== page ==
The Online Patient Health Record, Does It Cause More Question Than Answers?
There has been some talk about online patient health records and how the patient can now be better informed and take better ownership of their health now that their health information is so easily available. However, does the ability to access the information make us better and more informed patients or does it have the potential to confuse us even more?
Last month my husband went to the doctor for a yearly physical. He had no health complaints, he felt healthy and fine. The doctor and he both thought it would be a good idea to do a few tests to establish a base line for the future. Many of those tests were done while he was there and the doctor provided him with feedback on how he fared. However, the blood test had to be sent to the lab and he had to wait for the results. The doctor mentioned that the nurse would call him with the results, but if he wanted to he could also sign up to access his health record online and see the results as well.
My husband is a web developer and viewing things online, whether it is his bank account, Netflix account, or his health records is right up his alley. He registered and activated his account and promptly forgot all about it until the nurse called and left a message on the phone to call back regarding his blood test. He got the message after work and after the doctor's office hours so he naturally went online to view his blood test. What he saw was a bunch of abbreviations and number values, all of which meant absolutely nothing to him.
His mother, mother in law, and his aunt are all nurses. His wife is a medical librarian. What does he do? Does he call the medical professionals in the family who might be able to help him? Nope. He goes online. Does he ask the information professional who lives with him about some good sites? Nope. He did what many people do, he Googled it. In his attempt to read the results he looked for what would be the normal values for his test. In the process he noticed that some of his numbers were slightly on the low side or the high side of "normal," and one or two numbers were "barely" on the wrong side of normal. He wanted to know what that meant and what could have caused him to fall outside of the normal range. Thus began his brief bout of cyberchondria.
He found every reason for each set of values from diet, weight gain/loss, hormones, to all sorts of illnesses. It was only after he spent a couple of hours on the computer did he mention to me that his blood test results were available online and that he was diagnosing himself. Feet propped up, beer in hand, he finally confided that he might as well call the nurse tomorrow to hear what she had to say because he couldn't make head or tails out the test results. He said if he looked any more at what the Web was telling him he would be convinced that his lab results said he was most likely going through menopause and suffered from dwarfism.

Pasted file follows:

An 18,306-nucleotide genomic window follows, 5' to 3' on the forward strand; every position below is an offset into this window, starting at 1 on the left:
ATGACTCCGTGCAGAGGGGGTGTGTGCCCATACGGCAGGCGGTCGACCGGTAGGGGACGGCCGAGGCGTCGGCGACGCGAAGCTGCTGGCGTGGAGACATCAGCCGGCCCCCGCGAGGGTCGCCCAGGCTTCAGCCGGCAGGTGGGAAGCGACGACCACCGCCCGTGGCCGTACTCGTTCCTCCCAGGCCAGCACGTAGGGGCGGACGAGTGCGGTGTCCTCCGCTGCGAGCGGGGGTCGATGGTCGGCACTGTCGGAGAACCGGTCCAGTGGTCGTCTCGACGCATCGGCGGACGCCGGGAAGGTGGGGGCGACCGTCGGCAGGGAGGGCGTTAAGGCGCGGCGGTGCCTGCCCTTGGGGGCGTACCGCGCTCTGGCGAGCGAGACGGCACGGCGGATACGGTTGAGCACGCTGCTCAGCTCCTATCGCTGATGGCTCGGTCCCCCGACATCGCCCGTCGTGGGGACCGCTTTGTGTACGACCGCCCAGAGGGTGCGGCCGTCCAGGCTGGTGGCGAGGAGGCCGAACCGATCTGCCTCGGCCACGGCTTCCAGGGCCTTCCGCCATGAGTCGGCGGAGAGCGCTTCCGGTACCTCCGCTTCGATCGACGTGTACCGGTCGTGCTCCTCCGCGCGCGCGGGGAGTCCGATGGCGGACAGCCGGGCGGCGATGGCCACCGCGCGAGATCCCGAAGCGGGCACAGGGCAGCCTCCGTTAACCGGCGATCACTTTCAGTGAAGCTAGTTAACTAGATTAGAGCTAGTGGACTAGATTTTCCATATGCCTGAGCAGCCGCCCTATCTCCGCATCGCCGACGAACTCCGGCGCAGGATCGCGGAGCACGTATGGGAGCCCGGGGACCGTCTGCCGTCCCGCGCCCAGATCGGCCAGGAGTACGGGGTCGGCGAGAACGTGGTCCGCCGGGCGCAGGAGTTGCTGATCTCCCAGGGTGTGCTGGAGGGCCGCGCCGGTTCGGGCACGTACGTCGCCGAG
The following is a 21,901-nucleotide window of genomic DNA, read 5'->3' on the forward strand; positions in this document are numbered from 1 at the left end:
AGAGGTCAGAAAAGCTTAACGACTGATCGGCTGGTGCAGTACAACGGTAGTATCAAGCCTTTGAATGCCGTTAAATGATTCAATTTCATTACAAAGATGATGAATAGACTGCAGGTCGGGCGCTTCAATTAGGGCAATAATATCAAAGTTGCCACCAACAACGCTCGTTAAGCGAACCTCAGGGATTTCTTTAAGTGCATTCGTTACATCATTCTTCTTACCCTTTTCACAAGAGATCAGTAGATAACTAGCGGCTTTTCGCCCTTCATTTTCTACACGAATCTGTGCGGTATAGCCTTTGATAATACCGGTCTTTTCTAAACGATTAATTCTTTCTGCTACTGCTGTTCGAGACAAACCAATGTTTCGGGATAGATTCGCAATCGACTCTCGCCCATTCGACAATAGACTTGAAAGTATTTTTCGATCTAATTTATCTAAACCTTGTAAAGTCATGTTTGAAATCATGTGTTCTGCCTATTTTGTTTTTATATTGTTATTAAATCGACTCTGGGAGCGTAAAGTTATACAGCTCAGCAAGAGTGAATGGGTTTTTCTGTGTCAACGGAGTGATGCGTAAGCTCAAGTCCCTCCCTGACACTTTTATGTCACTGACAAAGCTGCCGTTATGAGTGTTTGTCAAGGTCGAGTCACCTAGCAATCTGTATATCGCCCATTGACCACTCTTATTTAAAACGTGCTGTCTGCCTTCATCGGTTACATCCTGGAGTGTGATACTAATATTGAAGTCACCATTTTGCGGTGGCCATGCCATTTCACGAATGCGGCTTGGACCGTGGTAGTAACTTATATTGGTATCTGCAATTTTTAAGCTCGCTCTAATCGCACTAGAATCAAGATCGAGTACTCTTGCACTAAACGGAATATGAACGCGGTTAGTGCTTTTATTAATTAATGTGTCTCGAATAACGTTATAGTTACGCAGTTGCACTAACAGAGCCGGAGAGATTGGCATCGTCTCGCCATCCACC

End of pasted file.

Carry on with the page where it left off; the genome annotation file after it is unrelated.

Sure enough the next day when he called the nurse she said his test results were normal and she answered all of his questions regarding what he thought were some slightly high/low numbers. For all purposes he was healthy and normal.
Not only was he normal physically, but I think he was more normal than you realize. According to the Pew Research Center, he did what 8 million other consumers did, he consulted Dr. Google. Unlike many other American consumers, he had three health care professionals in the family, yet he still chose to go online and do health research for a few hours rather than picking up a phone and calling nurse mom for a few minutes.
This made me sit back and think a little bit. Did having access to his online patient health record make my husband a better informed patient or did it just muddy the waters? In fellow medical librarian blogger, EagleDawg's post on the acronym craziness, she feels the big question is whether patients even really care about PHRs. She directs us to The Health Care Blog's post, Google Health and the PHR: Do Consumers Care?, which states "What’s missing from all of these conversations is the elephant in the room: Do consumers really care about having online personal health records?" Prior to his doctor's visit my husband didn't care about having access to his online medical record. I think if you asked him, it didn't even make it to the bottom of his list of priorities. However, when there was something on there that confused him, it certainly shot to the top. Not having patient educational resources available to explain the results just created more anxiety and work than if he didn't have online access and had to wait to call the nurse.
Which brings us back to EagleDawg's comment about medical librarians and the EMR/EHR/PHR, "I think medical librarians need to have an increased role in EMRs, EHRs & PHRs because I'm not convinced other entities are looking at things from the perspective of patients as more than sources of data and revenue. We are experienced not only in information organization, but in information-seeking behavior and consumer health literacy and I'm not hearing much about how these are being incorporated in PHRs or patient-accessible EMRs and EHRs." The EMR and PHR area is still very new. I think we are going to see some competitors dropping off or being absorbed in the following years. But, because it is a new area, it makes it even more important for designers as well as medical librarians and consumer health librarians to work together to provide a record that minimizes confusion and maximizes patient involvement and understanding. Access to quality patient education materials within the record is part of that equation. Doctors already complain about patients self diagnosing through Dr. Google, an online PHR without any patient ed. resources is just going to make it worse not better for the patient as well as the doctor.